Exit Strategy

An exit strategy refers to the plan an investor has in cashing out assets to get out of the investment.

The assets can be real physical assets like real estate and also be intangible assets like stocks of a company.

The exit strategy is usually mentioned in the context of realize a paper gain or getting out of a position by liquidating asset holdings before losing more money.

An investor or venture capitalist would always have a way of exit in mind as they are mostly, if not purely, in for the money.

So they may always have a strategy of selling their holdings once a certain milestone has been reached. Such as when a certain target value of assets is met or when a private company goes public with an IPO.

Saying that, it is not impossible for a person or entity to have no exit strategy as the thought of selling a company has never been on the mind of a founder.

Why the exit has to be planned

The term exit strategy is usually used in two context.

  • Business exit
  • Trading exit

The business exit refers to the selling of shareholdings in private companies, usually through acquisition by larger companies or simply to other investors.

A trading exit refers to the selling of securities on the equity markets. When the order has been put in to sell a certain stock once the price hits $5 for example, then that is the exit strategy.

From a business standpoint, any investor or business person who is investing with a logical mind needs to fully lay out all the stages of his or her involvement. This includes how and when to exit the investment.

The main reason for doing so is that any returns or capital gains are not real profits until they are realized.

And one cannot realize that until the financial asset in question is sold to another party.

Especially with investing in startups, business exit strategies need to be planned in advance, and all exit opportunities that arise must be considered as it might not be easy to sell the common stock of a private company.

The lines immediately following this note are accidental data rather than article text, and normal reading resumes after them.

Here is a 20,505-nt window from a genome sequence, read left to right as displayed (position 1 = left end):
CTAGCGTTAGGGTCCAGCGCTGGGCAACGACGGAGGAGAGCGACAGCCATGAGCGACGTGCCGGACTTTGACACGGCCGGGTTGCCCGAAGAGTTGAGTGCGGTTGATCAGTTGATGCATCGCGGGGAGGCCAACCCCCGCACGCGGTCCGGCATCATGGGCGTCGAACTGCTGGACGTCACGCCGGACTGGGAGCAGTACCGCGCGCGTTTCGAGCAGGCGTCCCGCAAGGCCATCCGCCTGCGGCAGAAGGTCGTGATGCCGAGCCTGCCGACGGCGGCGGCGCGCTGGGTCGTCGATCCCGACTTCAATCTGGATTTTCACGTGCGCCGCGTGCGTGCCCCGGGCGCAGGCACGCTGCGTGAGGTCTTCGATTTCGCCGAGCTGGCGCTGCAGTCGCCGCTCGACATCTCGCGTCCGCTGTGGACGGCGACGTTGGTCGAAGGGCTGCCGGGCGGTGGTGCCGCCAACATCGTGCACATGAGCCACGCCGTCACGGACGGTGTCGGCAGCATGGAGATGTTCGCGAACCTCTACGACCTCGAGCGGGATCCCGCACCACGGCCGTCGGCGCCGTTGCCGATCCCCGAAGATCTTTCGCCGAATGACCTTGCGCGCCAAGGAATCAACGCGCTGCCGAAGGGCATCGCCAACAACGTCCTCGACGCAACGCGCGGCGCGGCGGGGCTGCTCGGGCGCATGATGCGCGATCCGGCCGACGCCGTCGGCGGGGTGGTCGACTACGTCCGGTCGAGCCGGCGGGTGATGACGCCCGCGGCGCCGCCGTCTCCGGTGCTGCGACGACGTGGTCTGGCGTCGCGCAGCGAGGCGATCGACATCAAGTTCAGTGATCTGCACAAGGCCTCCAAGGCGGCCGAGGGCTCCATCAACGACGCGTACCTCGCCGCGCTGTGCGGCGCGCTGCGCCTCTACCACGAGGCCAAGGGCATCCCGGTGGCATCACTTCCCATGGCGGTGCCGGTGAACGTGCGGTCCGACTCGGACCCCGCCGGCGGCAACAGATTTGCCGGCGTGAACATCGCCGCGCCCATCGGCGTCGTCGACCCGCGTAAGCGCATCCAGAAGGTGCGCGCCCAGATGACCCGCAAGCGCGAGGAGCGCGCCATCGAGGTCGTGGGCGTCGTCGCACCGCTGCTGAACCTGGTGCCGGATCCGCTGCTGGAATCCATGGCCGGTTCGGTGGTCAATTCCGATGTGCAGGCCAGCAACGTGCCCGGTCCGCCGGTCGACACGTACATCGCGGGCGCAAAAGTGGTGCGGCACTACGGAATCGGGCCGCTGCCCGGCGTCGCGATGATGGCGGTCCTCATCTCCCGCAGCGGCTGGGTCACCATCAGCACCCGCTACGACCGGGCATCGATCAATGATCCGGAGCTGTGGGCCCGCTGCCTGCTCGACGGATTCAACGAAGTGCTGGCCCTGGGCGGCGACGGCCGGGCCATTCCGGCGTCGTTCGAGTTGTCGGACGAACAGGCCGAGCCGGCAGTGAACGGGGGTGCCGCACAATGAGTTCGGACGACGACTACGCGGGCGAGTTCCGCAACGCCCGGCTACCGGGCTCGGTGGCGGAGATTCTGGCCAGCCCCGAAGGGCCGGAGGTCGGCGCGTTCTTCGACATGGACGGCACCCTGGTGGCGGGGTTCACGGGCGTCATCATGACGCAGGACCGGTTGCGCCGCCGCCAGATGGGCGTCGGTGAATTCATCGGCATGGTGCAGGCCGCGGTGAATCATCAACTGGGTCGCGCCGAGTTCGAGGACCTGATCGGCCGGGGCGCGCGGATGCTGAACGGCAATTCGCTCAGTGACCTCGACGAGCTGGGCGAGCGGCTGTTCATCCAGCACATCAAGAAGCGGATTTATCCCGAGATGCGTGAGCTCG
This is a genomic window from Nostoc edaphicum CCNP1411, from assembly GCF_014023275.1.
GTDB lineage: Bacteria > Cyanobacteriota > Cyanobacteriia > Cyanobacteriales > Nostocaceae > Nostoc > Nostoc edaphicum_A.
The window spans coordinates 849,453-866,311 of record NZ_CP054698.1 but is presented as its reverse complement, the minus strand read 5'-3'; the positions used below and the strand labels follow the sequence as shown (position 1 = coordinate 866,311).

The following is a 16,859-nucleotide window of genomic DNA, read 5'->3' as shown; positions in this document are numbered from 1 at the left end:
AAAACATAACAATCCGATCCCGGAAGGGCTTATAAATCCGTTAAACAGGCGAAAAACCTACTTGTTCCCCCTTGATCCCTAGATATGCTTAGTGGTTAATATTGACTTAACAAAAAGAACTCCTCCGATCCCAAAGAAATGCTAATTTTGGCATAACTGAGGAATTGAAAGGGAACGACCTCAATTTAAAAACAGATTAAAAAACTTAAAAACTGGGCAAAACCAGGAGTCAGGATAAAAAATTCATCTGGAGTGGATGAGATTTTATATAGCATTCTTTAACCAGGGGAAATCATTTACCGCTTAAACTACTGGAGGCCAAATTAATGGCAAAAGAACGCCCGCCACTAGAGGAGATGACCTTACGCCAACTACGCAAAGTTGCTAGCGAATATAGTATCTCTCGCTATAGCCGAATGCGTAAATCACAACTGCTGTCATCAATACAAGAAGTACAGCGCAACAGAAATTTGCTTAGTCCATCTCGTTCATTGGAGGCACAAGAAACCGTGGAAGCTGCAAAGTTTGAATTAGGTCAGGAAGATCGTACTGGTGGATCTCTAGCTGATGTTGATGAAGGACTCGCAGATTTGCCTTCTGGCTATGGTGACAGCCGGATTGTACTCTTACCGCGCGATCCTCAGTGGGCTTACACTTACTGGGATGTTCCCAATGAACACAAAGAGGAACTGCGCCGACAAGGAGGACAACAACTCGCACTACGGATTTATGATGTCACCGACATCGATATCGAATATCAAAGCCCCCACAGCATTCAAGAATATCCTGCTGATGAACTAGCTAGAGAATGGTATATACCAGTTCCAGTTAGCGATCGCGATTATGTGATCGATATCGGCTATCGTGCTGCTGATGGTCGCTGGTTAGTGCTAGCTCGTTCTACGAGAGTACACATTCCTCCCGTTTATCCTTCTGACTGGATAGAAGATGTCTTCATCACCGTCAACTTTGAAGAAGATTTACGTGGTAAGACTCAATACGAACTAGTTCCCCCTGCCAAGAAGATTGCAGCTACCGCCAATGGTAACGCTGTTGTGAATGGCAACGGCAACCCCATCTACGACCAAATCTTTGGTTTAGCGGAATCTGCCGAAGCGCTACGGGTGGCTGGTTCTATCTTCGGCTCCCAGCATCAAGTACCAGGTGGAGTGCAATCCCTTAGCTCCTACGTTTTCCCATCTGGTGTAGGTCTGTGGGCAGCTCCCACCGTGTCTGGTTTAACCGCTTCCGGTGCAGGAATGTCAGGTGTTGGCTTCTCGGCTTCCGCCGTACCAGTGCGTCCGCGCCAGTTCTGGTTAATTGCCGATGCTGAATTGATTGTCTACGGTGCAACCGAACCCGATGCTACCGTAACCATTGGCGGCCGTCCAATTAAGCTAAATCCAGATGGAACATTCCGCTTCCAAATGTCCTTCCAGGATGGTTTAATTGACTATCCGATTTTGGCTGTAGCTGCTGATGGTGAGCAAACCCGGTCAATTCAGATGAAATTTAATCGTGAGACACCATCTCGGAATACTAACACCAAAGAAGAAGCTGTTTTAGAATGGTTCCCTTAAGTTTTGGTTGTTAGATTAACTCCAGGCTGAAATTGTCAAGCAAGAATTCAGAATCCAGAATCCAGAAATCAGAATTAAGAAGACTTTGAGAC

New investors in private companies might think that they can easily sell their shares to another interested party. But that might not be as easy as it sounds.

This is because a startup might constantly organize fund-raising rounds to raise more money for company operations. It raises money by selling more of it’s company shares.

So if someone wants to buy shares in a company, why not purchase it directly from the round instead of from an individual whose credibility and intentions might be questionable?

How is the average private investor going to conduct due diligence in a private deal? He might not even know where to start.

Investors in private companies usually have two types of exits that they desire.

  • Acquisition by big companies
  • Initial public offering

In an acquisition, a larger company buys the startup. Allowing investors to exit their early investment in the company.

However, acquisitions might not allow all shareholders to exit because the acquiring company might only be buying out a controlling stake in a startup rather than 100% of it.

In such circumstances, many smaller investors might be left in limbo as they are unable to cash out.

This is why the most favored exit strategy is for a private company to IPO and get listed on the stock exchange. It also allows the public to value the company.

This way, every shareholder would find it very simple to divest. Just call up the stock broker and place the order.

The exit should not only be about realizing paper profits.

A lot of times, investments in startups don’t turn out to be smart at all. They burn up a lot of cash by paying themselves huge salaries and waste funds by spending on lavish corporate events.

In this case, one must consider such potential outcomes and conceptualize a plan of how to get out of the investment and recoup as much money possible.



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